The 25th Eon-produced film and the end of actor Daniel Craig's run as fictional MI6 agent 007, "No Time to Die" has lots of great gun cameos. 

The film is new but also nostalgic for the 24 installments in the 007 franchise that came before it. There is an Aston Martin filled with gadgets (and Miniguns!), quirky sidekicks, shaken-not-stirred martinis, exotic locations, expensive watches, beautiful sailboats, over-the-top henchmen, and a barrel of maniacal evil villains with accents and scars (inside and out).

"No Time to Die" also has lots of quiet salutes to past Bond films, from incorporating the "GoldenEye" Jamaican retreat of author Ian Fleming into the story to portraits of past "M" actors Robert Brown and Bernard Lee from the Roger Moore and Sean Connery era as paintings in the current MI6 director's office; and a sinking trawler in a call-out to the 1984 film, "For Your Eyes Only." 

With that, there is no better salute to the ghosts of Bonds past than with two vintage handguns seen in Daniel Craig's hands – the Browning Hi-Power and the Walther PPK
 

Craig's James Bond with a Browning Hi-Power at his Jamaican retirement home with good trigger discipline and the hammer on the single-action pistol down. He is seen appendix carrying the 13+1 shot 9mm while in one scene. Craig formerly used a BHP Mark III in 2006's "Casino Royale," and it made cameos on at least four previous pre-Craig Bond films. (Photo: Eon Productions) 
Browning HI Power
A reliable if dated combat handgun, the Hi-Power was standard issue for the British military to commandos and paratroops in WWII and was only replaced by the Glock 17 in 2016. It is still used by Commonwealth countries such as Australia and Canada. FN stopped production on the pistol three years ago, but several clones are currently made overseas. (Photo: Guns.com) 

 

Craig's Bond in a very wooly pully with his trusty Walther PPK. A classic staple of 007 films going back to 1962's "Dr. No," when it replaced a .25 ACP Beretta, the character is likely responsible for keeping the gun in production. In "No Time to Die," Bond keeps his PPK as a backup gun. (Photo: Eon Productions) 
Walther PPK
First introduced in 1931, the blowback action Walther PPK has been in near-constant production for the past 90 years. Today, Walther makes them in a new plant in Fort Smith, Arkansas. (Photo: Guns.com)


Going heavier, Bond in the film uses an MK18-style SBR in the movie's third act, the storming of the main villain’s impregnable lair.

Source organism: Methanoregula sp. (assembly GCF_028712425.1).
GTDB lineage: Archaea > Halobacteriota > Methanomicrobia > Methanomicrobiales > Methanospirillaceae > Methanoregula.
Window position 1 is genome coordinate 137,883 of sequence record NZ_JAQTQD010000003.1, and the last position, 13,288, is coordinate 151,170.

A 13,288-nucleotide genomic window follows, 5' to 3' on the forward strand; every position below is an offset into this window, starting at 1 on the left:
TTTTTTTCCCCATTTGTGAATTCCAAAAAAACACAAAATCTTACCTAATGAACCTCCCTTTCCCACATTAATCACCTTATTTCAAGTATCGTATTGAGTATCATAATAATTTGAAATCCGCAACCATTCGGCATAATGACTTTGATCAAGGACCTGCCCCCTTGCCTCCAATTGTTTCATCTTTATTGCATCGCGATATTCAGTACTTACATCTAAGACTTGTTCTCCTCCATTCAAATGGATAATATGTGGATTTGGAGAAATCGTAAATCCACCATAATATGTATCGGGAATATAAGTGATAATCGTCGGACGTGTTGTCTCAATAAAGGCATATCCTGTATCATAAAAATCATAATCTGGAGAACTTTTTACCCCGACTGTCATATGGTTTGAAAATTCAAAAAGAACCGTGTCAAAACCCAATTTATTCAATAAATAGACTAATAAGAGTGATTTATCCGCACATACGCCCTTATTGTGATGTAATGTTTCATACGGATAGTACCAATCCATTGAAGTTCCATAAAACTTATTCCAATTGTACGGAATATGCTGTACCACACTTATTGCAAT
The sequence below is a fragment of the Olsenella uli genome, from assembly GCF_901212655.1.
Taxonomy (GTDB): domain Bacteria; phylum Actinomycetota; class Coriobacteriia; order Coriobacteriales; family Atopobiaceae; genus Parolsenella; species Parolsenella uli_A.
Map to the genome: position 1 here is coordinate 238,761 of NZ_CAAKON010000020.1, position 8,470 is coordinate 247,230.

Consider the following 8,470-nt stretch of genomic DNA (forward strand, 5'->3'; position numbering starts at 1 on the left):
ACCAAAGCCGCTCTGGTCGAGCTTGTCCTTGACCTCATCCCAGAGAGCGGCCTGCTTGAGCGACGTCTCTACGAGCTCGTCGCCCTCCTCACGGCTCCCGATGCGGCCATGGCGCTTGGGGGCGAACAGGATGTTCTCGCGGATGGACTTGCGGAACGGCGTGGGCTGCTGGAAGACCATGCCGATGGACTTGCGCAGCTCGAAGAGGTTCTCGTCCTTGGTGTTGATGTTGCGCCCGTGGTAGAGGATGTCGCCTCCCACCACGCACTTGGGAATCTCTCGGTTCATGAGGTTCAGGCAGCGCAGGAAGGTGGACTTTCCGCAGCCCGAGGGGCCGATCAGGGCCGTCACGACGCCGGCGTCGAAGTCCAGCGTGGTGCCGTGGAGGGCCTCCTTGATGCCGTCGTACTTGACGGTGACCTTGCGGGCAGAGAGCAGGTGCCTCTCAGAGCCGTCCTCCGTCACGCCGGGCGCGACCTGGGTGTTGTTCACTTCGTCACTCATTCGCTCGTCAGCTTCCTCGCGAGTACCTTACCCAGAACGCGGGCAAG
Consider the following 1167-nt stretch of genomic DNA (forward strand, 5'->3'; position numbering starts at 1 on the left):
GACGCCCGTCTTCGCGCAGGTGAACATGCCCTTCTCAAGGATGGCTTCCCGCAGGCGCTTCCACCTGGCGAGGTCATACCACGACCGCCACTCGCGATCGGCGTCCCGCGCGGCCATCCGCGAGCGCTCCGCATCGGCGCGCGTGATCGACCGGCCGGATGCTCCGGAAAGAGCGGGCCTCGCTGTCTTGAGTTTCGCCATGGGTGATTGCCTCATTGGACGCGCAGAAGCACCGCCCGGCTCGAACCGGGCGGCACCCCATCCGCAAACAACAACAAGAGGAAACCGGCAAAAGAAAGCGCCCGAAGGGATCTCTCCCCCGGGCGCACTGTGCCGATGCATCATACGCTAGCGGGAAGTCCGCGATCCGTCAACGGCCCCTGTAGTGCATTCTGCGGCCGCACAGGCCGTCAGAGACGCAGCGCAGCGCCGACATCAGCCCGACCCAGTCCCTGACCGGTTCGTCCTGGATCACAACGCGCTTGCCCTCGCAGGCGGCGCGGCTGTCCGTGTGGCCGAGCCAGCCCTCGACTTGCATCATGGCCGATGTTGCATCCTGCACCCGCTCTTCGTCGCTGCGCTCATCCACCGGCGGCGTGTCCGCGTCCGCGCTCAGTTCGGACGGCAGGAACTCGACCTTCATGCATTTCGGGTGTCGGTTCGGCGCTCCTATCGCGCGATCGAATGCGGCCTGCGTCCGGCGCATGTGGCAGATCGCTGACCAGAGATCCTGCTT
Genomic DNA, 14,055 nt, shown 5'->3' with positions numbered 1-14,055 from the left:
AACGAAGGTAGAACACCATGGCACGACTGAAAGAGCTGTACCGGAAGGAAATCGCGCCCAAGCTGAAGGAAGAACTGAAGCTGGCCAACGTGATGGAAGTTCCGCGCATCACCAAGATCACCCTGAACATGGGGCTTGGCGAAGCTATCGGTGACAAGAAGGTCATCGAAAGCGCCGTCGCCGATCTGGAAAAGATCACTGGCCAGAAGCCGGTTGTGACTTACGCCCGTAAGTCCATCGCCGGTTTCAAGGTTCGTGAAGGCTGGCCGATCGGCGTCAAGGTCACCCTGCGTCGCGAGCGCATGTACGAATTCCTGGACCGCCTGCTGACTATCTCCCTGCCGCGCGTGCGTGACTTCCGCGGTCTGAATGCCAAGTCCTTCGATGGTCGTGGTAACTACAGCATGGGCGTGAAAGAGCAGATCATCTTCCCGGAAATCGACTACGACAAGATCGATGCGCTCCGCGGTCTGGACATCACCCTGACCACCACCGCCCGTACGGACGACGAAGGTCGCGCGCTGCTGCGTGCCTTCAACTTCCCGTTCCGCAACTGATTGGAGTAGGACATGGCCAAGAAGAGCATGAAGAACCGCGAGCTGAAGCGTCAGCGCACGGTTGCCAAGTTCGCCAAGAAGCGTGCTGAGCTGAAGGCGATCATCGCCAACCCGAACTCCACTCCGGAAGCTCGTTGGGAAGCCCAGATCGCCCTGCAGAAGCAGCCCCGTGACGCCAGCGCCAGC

It is outfitted with a more standard-length M4 six-position stock, an EOTech optic, suppressor, canted iron sights, and a twin magazine coupler with metal-body mags. (Photos: Eon Productions) 


His secondary weapon in the finale is a Sig Sauer P226, in keeping with the character's Royal Navy background – both the Royal Marines' SBS commandos and the British SAS's operators have long-fielded the pistol as the L106 and L105, respectively. Craig previously used a P226 in the 2008 Bond outing "Quantum of Solace."
 

The Sig Sauer P226, a double-stack 9mm pistol, has been around since the early 1980s. Sig's MK25 SEAL commemorative variant shown. (Photo: Guns.com)


Besides Bond's guns, other notable hardware in "No Time to Die" include Beretta's new PMX submachine gun as well as the company's ARX-160 rifle, the latter complete with an underslung 40mm GLX-160 A1 grenade launcher.
 

Henchman Cyclops (French actor Dali Benssalah) in Matera, Italy, on a Triumph Scrambler 1200 XE. In a possible nod to the location, he has one of Beretta's new PMX submachine guns slung. (Photo: Eon Productions)


Then of course there are Heckler & Koch HK416s, because everyone loves HK, as well as a liberal sprinkling of AKS-74U Krinkovs. 
 

You know how we knew this guy was a henchman? The Krink, wonky haircut, and facial scar were good indicators. Also, his eye (spoiler alert) is an implant that pops out at the worst times.  (Photos: Eon Productions) 


Finally, we would be remiss if we didn't mention the HK MP7, as it pops up in several scenes, wielded by the "newer, woker" humorless 007 and a CIA agent Paloma (Ana de Armas). 
 

Sadly, Paloma was only in the film for about five minutes. However, for much of that time she carried a two-tone Walther and an MP7.

 

The 4.6x30mm MP7 – which HK staunchly refuses to make in any format for the consumer market even though they would sell a million of them the first year – is virtually unobtainable despite its inherent coolness. Nonetheless, Hollywood seems to have access to lots of them as they have been in something like 100 action films since 2005. (Photo: Chris Eger/Guns.com) 


The film, which opened in the U.S. last Friday, as of Wednesday morning runs an 88-percent audience score at Rotten Tomatoes.

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